Gas Prices Still Up 47 Percent From 10 Years Ago

See what happened to prices where you live using data from GasBuddy, AAA, and the federal government

By Brandon Ballenger

This map shows the average gas price for January 2015 when your cursor hovers over a state. Click a state for gas prices from previous years. Explore, then see our conclusions and an animation showing prices over time below.

The January 2015 price (taken Jan. 22) is an average of averages. We took the prices from GasBuddy (which uses data reported by drivers) and combined them with prices from AAA (which uses data reported by the gas stations themselves) to get the most accurate result we could. The 2014 data was from GasBuddy, and previous years came from the U.S. Energy Information Administration.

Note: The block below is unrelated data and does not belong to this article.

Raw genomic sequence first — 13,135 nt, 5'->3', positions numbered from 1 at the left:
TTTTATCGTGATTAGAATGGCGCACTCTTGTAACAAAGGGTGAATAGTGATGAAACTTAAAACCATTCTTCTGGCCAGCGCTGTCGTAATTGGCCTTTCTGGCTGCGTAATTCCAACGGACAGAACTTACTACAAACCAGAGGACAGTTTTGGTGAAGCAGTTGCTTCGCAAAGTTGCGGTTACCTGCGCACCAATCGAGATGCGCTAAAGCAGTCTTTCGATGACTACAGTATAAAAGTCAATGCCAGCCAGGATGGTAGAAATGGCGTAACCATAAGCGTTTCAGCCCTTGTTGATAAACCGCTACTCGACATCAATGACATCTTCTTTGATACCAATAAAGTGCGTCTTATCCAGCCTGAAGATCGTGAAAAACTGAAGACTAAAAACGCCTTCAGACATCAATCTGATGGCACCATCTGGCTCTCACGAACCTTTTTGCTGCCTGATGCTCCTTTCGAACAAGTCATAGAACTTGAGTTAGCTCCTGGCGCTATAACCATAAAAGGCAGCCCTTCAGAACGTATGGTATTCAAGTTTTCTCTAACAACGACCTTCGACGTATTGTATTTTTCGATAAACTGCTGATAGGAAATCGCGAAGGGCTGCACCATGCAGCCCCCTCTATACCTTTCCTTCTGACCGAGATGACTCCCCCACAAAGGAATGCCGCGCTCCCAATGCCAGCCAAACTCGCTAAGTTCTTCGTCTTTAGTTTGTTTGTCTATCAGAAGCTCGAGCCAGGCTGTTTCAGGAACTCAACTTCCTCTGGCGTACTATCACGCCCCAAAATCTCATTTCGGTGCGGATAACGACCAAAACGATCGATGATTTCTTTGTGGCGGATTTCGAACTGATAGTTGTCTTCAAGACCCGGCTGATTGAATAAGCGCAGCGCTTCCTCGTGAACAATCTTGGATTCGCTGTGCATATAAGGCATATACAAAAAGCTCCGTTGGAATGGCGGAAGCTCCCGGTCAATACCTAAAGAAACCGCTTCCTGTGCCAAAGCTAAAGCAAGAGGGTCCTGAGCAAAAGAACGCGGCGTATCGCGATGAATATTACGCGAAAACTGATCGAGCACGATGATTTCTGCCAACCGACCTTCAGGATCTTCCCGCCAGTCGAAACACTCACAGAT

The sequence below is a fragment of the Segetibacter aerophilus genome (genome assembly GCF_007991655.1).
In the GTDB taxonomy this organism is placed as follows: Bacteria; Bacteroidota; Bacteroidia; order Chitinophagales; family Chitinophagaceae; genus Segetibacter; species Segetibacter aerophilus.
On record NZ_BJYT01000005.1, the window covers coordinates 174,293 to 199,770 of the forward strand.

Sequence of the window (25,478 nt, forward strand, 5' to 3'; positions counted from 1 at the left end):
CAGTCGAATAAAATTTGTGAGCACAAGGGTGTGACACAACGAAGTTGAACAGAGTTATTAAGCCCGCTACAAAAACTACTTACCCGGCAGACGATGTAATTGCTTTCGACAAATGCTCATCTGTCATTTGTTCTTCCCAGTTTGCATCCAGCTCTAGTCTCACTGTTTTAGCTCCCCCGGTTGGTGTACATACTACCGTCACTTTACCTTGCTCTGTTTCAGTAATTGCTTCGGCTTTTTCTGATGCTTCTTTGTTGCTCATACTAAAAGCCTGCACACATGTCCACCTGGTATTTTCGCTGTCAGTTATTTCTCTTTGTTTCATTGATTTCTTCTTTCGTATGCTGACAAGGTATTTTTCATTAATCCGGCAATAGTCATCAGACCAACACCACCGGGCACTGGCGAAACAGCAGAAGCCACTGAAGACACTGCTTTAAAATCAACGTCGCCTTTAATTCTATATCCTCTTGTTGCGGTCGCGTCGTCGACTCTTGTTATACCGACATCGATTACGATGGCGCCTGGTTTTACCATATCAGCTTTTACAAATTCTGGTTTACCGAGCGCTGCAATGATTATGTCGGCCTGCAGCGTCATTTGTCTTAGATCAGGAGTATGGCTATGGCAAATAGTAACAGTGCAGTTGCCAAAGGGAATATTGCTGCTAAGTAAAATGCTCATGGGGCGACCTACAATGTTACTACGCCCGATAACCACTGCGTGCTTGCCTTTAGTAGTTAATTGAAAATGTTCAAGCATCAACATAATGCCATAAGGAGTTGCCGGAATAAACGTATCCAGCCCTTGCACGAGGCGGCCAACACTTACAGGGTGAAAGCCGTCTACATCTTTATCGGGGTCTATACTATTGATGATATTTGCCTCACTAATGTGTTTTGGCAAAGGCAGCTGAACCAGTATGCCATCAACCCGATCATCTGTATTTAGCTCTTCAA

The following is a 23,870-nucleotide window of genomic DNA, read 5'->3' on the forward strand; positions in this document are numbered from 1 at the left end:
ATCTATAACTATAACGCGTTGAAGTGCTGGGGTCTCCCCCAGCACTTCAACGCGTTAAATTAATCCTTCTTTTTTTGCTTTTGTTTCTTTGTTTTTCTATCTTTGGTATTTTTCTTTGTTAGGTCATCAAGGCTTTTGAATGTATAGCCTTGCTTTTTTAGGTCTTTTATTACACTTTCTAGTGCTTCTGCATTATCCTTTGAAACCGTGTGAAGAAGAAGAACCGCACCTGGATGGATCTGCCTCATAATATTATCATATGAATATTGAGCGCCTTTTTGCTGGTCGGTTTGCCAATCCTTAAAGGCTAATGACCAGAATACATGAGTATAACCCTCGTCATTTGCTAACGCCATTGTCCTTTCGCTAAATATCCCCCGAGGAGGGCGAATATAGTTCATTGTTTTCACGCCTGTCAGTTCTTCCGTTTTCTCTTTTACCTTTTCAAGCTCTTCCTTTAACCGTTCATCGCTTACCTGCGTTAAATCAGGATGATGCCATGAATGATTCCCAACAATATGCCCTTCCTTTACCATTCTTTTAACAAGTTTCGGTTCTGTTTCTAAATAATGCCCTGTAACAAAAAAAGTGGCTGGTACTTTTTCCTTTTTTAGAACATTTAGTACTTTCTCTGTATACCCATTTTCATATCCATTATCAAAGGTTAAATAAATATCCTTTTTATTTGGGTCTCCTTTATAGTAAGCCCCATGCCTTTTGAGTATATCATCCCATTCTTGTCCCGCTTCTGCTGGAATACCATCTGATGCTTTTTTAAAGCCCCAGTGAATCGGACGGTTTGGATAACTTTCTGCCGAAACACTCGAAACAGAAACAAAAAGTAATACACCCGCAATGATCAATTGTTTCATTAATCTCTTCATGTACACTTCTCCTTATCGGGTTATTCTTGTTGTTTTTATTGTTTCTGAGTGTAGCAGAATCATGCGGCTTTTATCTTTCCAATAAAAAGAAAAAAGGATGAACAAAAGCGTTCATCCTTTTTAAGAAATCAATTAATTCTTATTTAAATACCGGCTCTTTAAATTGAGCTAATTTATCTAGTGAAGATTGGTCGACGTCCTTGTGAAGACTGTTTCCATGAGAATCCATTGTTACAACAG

Animation with price labels:

US average gas prices map



Drivers in Hawaii consistently pay the most for gas — even now, when the national average is around $2.04, they’re still paying $3.31 a gallon.

Alaska, New England, and California are also consistently among the worst.

No state consistently has the cheapest gas, but drivers in Oklahoma, Utah and Missouri are among the luckiest. The Midwest and central U.S. generally have cheaper prices.

Two other maps help explain these price trends: The U.S. Energy Information Administration’s map of oil pipelines and refineries and the American Petroleum Institute’s map of gasoline taxes.

Hawaii, for instance, has a relatively high gas tax and few ways of getting its fuel. It takes time to import the recent cheaper stuff, getting it there isn’t easy, and there are relatively few drivers to spread the higher cost across. Oklahoma is a major hub for shipping oil, and has one of the lowest gas tax rates.